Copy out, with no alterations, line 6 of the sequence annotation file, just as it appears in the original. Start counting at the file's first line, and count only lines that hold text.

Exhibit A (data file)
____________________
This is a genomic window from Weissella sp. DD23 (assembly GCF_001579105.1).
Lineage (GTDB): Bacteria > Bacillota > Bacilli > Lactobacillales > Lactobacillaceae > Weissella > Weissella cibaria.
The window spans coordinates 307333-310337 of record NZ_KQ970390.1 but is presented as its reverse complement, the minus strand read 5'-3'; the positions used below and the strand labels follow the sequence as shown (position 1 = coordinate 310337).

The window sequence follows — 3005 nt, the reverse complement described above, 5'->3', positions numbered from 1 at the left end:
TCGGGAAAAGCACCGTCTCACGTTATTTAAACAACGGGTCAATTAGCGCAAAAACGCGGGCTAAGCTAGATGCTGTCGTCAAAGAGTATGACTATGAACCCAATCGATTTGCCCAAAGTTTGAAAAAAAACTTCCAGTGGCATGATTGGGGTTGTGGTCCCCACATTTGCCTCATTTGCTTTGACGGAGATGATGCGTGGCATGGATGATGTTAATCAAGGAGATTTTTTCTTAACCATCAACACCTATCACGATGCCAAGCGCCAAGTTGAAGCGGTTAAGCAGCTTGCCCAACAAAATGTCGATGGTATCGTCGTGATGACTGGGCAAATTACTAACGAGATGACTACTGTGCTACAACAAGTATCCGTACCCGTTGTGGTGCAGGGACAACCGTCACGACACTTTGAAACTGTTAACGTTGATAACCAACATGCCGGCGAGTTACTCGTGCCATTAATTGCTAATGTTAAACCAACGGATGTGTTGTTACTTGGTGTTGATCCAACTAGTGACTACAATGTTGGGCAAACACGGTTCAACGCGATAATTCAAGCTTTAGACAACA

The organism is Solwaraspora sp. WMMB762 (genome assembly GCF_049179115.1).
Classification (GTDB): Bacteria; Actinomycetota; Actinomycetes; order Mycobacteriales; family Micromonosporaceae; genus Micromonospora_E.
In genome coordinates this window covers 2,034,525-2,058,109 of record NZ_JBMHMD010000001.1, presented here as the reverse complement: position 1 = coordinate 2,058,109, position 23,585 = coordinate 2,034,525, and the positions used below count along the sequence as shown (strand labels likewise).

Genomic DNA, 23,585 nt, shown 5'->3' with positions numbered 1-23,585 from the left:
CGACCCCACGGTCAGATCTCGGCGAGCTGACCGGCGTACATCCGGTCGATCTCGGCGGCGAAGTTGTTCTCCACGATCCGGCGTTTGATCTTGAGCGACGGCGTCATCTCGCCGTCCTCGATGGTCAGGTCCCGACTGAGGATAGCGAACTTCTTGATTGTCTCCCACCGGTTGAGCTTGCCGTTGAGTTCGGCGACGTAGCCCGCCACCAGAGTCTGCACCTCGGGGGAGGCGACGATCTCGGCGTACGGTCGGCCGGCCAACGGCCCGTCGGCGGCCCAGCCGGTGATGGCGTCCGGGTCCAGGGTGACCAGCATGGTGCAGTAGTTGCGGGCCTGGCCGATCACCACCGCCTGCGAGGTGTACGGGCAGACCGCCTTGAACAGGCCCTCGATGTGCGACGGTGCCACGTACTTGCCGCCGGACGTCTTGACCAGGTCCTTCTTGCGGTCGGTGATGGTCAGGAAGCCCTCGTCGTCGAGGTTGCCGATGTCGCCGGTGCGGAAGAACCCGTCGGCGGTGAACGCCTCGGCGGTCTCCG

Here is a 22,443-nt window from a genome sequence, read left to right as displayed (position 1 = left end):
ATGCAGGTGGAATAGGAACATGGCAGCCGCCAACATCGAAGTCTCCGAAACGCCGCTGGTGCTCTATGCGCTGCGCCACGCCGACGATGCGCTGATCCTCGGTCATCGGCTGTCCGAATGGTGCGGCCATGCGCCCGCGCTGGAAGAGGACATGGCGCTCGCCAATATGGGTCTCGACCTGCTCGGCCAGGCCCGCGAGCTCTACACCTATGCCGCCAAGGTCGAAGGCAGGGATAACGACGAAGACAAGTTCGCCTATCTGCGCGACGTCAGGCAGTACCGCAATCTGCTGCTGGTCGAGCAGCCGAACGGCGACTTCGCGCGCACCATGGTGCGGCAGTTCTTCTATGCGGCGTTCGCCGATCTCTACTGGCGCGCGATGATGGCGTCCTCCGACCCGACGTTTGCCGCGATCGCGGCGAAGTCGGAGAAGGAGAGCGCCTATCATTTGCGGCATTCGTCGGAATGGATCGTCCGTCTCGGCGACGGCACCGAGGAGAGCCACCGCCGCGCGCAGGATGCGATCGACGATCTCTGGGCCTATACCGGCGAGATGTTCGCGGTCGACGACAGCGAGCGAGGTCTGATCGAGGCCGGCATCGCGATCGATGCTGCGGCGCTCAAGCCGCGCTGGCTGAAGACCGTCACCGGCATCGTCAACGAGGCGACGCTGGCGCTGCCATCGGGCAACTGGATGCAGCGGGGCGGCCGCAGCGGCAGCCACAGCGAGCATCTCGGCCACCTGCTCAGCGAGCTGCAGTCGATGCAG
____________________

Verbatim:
The organism is Solwaraspora sp. WMMB762 (genome assembly GCF_049179115.1).